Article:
JFK 50: Remembering the Kennedy Assassination

JFK 50: Remembering the Kennedy Assassination

JFK 50: Remembering the Kennedy Assassination

Grandfather of NBC4 Reporter Arranged Lee Harvey Oswald's Bus Ticket to Texas

Andrew Siff's grandfather, Martin Isaacs, worked in the NYC Department of Welfare

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    NEWSLETTERS

    My grandfather was a social worker at the New York City Department of Welfare when Lee Harvey Oswald walked into the office in Lower Manhattan and asked for a bus ticket to Texas. Andrew Siff reports. (Published Thursday, Nov 21, 2013)

    My grandfather was a social worker at the New York City Department of Welfare when Lee Harvey Oswald walked into the office in Lower Manhattan and asked for a bus ticket to Texas.

    Oswald had just returned to the U.S. from Russia with his wife and child, and he had no money.
    My grandfather, Martin Isaacs, helped him get the ticket, using city funds that would later be reimbursed by the federal government. Since Oswald was a U.S. citizen, born in Louisiana, this was called "repatriation."
    That was in June of 1962. Seventeen months later, Oswald killed President Kennedy in Dallas, 50 years ago Friday.
    My grandfather, who was 57 when he met Oswald, later told the Warren Commission investigating the assassination that Oswald seemed irate while he was dealing with him. 
    "He was insistent. He stomped around and simply would not accept the decision that this money would be forthcoming," he testified to the commission. "And as a rule we don't get this kind of reaction from the clients that we deal with."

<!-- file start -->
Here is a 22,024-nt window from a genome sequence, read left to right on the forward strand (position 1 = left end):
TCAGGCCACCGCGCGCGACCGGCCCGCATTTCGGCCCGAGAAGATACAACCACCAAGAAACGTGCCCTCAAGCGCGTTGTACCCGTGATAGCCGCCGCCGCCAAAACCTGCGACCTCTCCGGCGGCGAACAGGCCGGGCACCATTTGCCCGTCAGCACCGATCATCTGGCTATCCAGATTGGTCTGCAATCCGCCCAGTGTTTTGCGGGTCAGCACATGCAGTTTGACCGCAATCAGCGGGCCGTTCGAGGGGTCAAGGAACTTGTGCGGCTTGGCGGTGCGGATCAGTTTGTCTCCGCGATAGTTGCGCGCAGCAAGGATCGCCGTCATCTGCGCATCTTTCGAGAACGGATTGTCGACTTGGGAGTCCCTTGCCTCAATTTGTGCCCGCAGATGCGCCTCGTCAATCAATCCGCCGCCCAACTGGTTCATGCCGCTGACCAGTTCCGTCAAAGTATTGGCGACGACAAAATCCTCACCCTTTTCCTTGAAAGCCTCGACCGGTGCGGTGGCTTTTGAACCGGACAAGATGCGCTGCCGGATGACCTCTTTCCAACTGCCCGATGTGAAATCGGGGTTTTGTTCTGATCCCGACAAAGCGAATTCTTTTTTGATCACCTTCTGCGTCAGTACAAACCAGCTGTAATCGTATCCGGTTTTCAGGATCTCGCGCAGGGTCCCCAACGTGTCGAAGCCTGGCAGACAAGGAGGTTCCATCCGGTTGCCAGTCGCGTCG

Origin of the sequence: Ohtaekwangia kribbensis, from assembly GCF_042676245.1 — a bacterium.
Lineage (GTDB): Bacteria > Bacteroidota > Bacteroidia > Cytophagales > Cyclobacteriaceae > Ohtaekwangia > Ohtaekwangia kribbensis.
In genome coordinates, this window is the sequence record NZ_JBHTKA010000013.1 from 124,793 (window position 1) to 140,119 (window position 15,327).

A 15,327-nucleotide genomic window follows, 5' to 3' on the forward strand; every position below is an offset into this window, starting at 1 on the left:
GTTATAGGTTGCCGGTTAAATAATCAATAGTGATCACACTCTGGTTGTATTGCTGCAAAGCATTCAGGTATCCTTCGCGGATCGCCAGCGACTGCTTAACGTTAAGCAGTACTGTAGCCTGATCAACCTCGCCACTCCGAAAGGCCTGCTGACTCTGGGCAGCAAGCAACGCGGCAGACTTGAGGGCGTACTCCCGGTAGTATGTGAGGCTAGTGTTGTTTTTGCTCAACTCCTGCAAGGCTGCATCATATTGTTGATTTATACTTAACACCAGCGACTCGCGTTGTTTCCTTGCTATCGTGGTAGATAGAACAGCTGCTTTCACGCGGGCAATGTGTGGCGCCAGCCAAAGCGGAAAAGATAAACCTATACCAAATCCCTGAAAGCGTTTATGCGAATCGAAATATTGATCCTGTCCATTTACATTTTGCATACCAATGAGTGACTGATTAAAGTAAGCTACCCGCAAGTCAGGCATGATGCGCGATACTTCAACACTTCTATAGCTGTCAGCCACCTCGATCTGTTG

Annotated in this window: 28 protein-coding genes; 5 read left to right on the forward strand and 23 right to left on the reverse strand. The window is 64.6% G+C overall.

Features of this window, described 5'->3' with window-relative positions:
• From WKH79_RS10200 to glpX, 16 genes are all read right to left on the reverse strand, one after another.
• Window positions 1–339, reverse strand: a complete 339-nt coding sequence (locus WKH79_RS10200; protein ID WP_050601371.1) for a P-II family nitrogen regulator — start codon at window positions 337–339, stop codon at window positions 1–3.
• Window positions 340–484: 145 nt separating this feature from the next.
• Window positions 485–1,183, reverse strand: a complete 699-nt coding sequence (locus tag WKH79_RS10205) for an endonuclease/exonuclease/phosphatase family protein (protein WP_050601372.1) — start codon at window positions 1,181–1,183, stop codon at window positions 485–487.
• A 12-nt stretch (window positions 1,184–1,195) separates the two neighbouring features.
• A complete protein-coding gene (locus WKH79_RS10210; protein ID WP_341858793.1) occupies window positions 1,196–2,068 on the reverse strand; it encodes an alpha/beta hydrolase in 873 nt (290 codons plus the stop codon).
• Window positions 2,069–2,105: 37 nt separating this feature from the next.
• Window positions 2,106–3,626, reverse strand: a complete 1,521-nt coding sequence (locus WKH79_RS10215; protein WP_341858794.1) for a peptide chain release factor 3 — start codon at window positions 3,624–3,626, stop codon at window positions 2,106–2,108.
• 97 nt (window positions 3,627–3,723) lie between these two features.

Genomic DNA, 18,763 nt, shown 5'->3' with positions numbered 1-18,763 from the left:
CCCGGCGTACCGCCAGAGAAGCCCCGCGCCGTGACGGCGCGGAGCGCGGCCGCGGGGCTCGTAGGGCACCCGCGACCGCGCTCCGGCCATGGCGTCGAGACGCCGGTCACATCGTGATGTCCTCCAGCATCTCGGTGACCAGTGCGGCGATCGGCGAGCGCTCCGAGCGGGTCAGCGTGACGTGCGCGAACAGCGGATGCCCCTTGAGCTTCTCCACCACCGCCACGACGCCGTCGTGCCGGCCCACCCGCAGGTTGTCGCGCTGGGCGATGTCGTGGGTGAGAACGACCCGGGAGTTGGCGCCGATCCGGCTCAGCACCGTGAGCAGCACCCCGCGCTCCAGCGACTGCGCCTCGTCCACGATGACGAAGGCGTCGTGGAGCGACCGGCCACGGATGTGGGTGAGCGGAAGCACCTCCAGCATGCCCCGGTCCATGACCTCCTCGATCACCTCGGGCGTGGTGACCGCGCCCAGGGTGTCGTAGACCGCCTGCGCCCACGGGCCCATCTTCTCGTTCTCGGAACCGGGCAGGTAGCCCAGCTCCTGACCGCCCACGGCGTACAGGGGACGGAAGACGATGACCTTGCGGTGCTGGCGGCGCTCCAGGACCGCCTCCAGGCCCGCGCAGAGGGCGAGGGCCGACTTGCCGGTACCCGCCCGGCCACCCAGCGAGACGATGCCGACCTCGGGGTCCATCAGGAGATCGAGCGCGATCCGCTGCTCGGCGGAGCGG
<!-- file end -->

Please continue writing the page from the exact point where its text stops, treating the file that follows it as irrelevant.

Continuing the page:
My mom, Joan Siff, recalled that when Oswald was pictured for the first time after the death of the president, her father said, "I've seen that man." She was 22 at the time.
    He told the Warren Commission that the name initially didn't mean anything to him -- but he was stricken when he saw Oswald's face.
    "It was after I had seen the picture on the screen and was horrified -- well, we were horrified without having seen that -- but the additional horror because it was somebody that you had actually met and helped to return to Texas."
    She remembers my father, who died in 1995 at age 91, keeping an upbeat approach to life, despite the realization that our family crossed paths with Oswald. 
    Oswald was just like so many people my grandfather helped in the welfare office. The vast majority were poor, needy and looking for a helping hand.
    "He had no money, no job and he needed public assistance," she said. 
    My family still marvels at this chance encounter that my grandfather never forgot.
    "What he said was, 'this is unreal, how could this be?'" my mom remembers. "After interviewing thousands of people and helping so many people, this is someone who committed a terrible crime -- killing our president." 

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